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You Want the Truth? You Can’t Handle the Truth!

So, I’m a complete sucker for the courtroom scene in the Rob Reiner film “A Few Good Men” for a number of reasons: it was written by Aaron Sorkin (loved West Wing and Sports Night), it’s a classic Jack Nicholson scene, it is one of Tom Cruise’s roles where he actually does some acting, and it’s a great 6-degrees of Kevin Bacon movie (I mean, it’s got people from Demi Moore to Cuba Gooding Jr. to Kiefer Sutherland, to Noah Wylie – think of the connections you could make with just those actors). I get sucked into this scene whenever I click by it on the television.

For those unfamiliar with the movie, Tom Cruise plays a lawyer tasked with defending two Marines on trial for murder and Jack Nicholson stands in the way of him winning the acquittal of his clients. In the culminating scene of the movie Tom Cruise goes on the attack against an agitated Colonel Nathan Jessup, played by Jack Nicholson.  It’s a powerful exchange:

Jack Nicholson: “You want answers?”

Tom Cruise: “I think I’m entitled.”

Jack Nicholson: “You want answers?”

Tom Cruise: “I want the truth!”

Jack Nicholson:

 

 

 

After at least 30-40 viewings, this scene still gives me the chills.

I caught this scene just the other day and it struck me that in the context of data warehousing, this may be a conversation overheard between business users and the data warehouse delivery team (albeit without all of the drama and murder implications). However, the ability to deliver accurate, timely and complete data – in essence, “the truth” – is pretty much the definition of a successful data warehouse. Unfortunately, most data warehouses fail to achieve this definition of success. Most data warehouse deployments today cost too much, take too long to deliver, don’t scale effectively, and end users don’t trust the data they get from it.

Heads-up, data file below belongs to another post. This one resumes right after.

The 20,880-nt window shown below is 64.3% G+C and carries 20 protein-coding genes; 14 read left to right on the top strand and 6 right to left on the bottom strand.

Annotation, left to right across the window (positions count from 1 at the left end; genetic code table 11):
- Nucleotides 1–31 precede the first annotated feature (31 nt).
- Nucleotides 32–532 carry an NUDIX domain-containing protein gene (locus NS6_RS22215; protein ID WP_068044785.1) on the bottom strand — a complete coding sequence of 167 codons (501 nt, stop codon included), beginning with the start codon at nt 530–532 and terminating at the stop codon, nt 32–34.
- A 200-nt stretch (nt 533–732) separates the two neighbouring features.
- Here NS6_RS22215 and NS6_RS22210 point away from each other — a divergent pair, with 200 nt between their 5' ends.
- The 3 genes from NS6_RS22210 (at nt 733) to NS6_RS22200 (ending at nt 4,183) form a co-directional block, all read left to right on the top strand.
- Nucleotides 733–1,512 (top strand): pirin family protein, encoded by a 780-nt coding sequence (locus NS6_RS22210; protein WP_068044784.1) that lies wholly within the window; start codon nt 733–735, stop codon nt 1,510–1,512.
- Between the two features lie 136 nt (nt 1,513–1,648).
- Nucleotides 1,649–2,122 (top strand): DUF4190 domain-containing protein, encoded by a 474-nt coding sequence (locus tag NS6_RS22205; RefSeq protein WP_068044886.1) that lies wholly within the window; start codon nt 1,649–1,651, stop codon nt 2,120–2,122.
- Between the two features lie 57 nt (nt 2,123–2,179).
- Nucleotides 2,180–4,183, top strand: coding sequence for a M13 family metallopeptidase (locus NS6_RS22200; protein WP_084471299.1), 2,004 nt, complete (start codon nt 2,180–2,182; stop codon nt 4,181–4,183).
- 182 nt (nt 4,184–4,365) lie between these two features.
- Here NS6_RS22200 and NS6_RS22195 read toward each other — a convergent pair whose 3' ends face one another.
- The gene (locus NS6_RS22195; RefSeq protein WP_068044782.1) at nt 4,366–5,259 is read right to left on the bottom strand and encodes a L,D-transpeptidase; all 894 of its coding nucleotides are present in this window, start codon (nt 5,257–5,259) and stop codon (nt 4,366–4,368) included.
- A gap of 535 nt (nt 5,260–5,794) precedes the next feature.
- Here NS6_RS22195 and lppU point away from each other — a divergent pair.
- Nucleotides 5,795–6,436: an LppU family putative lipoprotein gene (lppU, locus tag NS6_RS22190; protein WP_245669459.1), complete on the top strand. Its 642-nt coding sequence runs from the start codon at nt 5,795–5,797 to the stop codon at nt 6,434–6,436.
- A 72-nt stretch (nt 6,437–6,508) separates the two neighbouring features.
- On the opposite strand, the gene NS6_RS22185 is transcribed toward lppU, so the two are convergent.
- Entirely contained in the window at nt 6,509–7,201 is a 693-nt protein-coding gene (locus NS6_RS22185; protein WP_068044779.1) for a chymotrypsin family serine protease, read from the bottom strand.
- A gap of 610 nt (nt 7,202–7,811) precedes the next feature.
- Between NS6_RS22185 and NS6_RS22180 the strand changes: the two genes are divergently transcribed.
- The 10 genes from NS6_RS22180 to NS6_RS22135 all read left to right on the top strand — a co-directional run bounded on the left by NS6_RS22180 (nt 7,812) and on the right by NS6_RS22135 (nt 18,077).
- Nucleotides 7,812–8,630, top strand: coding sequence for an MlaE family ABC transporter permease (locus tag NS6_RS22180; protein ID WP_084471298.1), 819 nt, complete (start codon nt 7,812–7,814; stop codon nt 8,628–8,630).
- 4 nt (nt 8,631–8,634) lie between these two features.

The hard-to-handle truth is that integrating data is inherently a dirty business – data is scattered across the organization in different formats, in different applications, many times it has no metadata to provide any context to what it is, and a lot of the time there is only partial data. The IT landscapes of today’s modern corporations can be so complex that asking simple questions often times brings back multiple (and conflicting) answers. You combine these factors with limited budgets, decreased staffing and still only 24 hours in the day, and it’s no wonder why these are challenging to organizations.

End users want nothing more than to have confidence in their decision making, and that starts with how much they actually trust the information they are using to base those decisions. If the data warehouse can’t deliver trusted data, then decision makers won’t use the warehouse as a source of information. All too often, people cut corners when building the warehouse: they don’t take the time to profile the data before it gets loaded into the data warehouse, they don’t discover all of the relevant data domains to begin with, and they fail to instantiate data cleansing logic to ensure the accuracy and completeness of the data. So, in essence, what happens to the data warehouse is:

 

 

 

 

 

 

To truly deliver value to the organization, data warehousing and data integration teams need to see data quality as an essential step in the successful deployment of any next generation data warehouse. Click here for an example of how HealthNow New York recently deployed a next generation data warehouse and delivered trusted data wherever and when ever it is needed. Sometimes it gets ugly, sometimes it takes a lot of time to discover, profile and cleanse data – but the time spent on those tasks up front will generate greater trust in the data, ensure higher utilization rates of your data warehouse and ultimately deliver the “truth” that decision makers desire.

 

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